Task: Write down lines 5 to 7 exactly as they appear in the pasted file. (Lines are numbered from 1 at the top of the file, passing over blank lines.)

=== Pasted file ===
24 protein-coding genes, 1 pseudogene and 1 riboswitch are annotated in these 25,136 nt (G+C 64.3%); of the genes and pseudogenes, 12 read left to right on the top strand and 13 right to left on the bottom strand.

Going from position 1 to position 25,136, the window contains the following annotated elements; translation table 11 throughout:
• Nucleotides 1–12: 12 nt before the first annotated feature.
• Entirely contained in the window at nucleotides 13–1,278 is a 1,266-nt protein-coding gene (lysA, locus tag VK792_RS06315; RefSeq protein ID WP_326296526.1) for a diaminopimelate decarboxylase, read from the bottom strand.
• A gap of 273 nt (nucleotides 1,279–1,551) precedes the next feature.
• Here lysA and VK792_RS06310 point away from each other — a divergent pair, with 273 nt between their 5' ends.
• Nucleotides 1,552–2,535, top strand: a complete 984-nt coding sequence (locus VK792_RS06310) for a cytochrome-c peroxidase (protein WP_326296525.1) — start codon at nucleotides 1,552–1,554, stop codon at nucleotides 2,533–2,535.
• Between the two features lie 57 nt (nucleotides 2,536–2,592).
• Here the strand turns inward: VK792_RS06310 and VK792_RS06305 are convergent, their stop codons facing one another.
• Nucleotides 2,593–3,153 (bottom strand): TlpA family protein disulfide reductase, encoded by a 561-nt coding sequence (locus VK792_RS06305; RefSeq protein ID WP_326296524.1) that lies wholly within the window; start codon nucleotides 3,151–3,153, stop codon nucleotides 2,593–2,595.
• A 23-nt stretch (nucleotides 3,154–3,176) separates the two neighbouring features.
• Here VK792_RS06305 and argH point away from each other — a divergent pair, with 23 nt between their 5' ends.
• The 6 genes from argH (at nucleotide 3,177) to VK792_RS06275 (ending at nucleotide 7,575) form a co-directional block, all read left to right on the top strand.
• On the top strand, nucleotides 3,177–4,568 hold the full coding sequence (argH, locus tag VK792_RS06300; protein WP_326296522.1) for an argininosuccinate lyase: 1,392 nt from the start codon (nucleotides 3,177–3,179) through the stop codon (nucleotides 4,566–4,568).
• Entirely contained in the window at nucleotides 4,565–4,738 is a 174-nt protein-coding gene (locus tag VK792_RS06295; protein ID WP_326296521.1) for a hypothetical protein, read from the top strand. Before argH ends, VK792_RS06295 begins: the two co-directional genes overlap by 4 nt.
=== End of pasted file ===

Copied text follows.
• A gap of 273 nt (nucleotides 1,279–1,551) precedes the next feature.
• Here lysA and VK792_RS06310 point away from each other — a divergent pair, with 273 nt between their 5' ends.
• Nucleotides 1,552–2,535, top strand: a complete 984-nt coding sequence (locus VK792_RS06310) for a cytochrome-c peroxidase (protein WP_326296525.1) — start codon at nucleotides 1,552–1,554, stop codon at nucleotides 2,533–2,535.